Thus it's a bit refreshing to see a bit more realism in two articles in the latest American Journal of Medicine (which unfortunately requires a subscription).
An article(1) by directors of internal medicine clerkships (hands-on clinical experiences generally during the third year of medical school) noted that "many factors external to the internal medicine clerkship but inherent to internal medicine practice profoundly influence students' career decisions." These include lower income levels for primary care physicians, but more on-call responsibilities, and especially "the high administrative burden," and "the proliferation of third party payers and resulting decrease in practice autonomy."
They allowed that their clerkships can be tweaked to improve them, and perhaps to make primary care look more attractice to students. But they again concluded,
Many of the factors most salient to the career choice process are beyond the scope and control of the clerkship.In addition, an editorial(2) stated that
Practicing clinicians and thier national organization smust address flaws in the current practice environment that create unmanageable administrative burdens, comparatively low compensation , and time demands that preclude balancing professional obligations with career choices.
the United States faces serious challenges in health care: cost, access, quality, and a projected shortage of caregivers. Rather than acknolwedge these issues, some leaders hope tinkering with the structure of medical education will reinvigorate primary care medicine and help fix a failing health care system.The authors then listed five paradoxes:
This optimism is misguided and does not address the real problem.
- As the United States spends more on health care, the number of uninsured grows.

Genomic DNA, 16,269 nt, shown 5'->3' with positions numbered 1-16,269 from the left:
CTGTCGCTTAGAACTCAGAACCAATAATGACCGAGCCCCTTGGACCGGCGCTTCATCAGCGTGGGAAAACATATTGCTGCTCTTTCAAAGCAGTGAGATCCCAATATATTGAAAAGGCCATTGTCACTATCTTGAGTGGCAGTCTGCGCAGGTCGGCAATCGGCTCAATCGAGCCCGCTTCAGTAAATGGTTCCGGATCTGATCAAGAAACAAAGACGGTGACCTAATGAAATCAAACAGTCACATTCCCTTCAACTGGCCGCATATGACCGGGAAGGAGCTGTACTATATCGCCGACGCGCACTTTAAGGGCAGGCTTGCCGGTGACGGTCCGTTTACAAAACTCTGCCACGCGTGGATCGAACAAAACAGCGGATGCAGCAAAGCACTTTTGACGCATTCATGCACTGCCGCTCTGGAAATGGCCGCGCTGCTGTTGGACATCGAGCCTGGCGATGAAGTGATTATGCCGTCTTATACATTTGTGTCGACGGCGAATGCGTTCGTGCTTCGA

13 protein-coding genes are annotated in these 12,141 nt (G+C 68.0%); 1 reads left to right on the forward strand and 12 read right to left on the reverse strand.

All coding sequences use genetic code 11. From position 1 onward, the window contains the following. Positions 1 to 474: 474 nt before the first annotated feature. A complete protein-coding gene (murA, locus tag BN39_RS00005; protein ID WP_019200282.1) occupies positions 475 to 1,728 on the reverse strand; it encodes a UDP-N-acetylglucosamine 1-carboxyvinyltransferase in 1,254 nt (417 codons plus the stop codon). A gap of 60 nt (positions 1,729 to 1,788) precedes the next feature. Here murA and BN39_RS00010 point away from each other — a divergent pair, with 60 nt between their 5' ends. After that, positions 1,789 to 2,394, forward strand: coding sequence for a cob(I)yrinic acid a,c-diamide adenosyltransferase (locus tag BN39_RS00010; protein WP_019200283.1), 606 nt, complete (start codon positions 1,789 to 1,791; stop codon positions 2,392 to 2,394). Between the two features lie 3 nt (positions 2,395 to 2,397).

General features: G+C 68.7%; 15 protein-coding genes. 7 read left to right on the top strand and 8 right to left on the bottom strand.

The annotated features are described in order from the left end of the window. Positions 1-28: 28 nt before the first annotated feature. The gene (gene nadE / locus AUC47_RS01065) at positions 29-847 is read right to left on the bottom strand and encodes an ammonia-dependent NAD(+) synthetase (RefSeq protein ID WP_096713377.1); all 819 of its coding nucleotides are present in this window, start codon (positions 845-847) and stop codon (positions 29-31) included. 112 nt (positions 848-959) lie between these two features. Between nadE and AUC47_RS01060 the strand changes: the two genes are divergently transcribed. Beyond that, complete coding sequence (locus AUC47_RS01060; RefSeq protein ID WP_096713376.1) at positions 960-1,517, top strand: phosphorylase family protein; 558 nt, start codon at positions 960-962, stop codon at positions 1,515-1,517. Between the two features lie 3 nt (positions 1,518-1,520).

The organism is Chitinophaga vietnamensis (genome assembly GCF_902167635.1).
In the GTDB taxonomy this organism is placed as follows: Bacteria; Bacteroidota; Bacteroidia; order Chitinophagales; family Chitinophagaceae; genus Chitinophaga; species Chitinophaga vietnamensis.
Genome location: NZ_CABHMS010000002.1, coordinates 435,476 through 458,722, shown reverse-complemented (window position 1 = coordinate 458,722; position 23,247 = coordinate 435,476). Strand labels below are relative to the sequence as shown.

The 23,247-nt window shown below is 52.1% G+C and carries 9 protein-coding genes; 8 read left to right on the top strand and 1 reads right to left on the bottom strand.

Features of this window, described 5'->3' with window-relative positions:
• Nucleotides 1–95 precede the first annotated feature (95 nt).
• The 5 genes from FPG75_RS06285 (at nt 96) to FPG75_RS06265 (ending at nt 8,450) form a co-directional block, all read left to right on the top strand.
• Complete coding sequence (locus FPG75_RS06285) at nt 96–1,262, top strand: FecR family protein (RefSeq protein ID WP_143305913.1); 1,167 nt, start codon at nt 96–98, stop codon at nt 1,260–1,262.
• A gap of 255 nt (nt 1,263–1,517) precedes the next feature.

- Increased costs and external oversight fail to improve the quality of health care.
- As the need for primary care increases, interest in such careers declines.
- Although society needs well-trained physicians and ground-breaking research, medical schools and teaching hospitals pursue clinical dollars.
- In the nation's capital, political capital is worth more than operating capital.
You must never confuse faith that you will prevail in the end - which you can never afford to lose - with the discipline to confront the most brutal facts of your current reality, whatever they might be.However, the editorial is a bit vague about what brutal facts must be confronted. (They only suggested that solutions included an "honest, open discussion," a "more transparent and less fragmented" health care system, more reimbursement for primary care and care of the chronically ill, better performance by medical schools, and having leaders "work together.")
I submit that the missing link here is concentration and abuse of power, which even the authors of this editorial seemed to shy away from confronting.
But we won't here on Health Care Renewal.
Thanks to Retired Doc's Thoughts for the tip.
1. Hauer KE et al. Educational responses to declining student interest in internal medicine careers. Am J Med 2005; 118: 1164-1170.
2. Henderson MC et al. Confronting the brutal facts in health care. Am J Med 2005; 118: 1061-1063.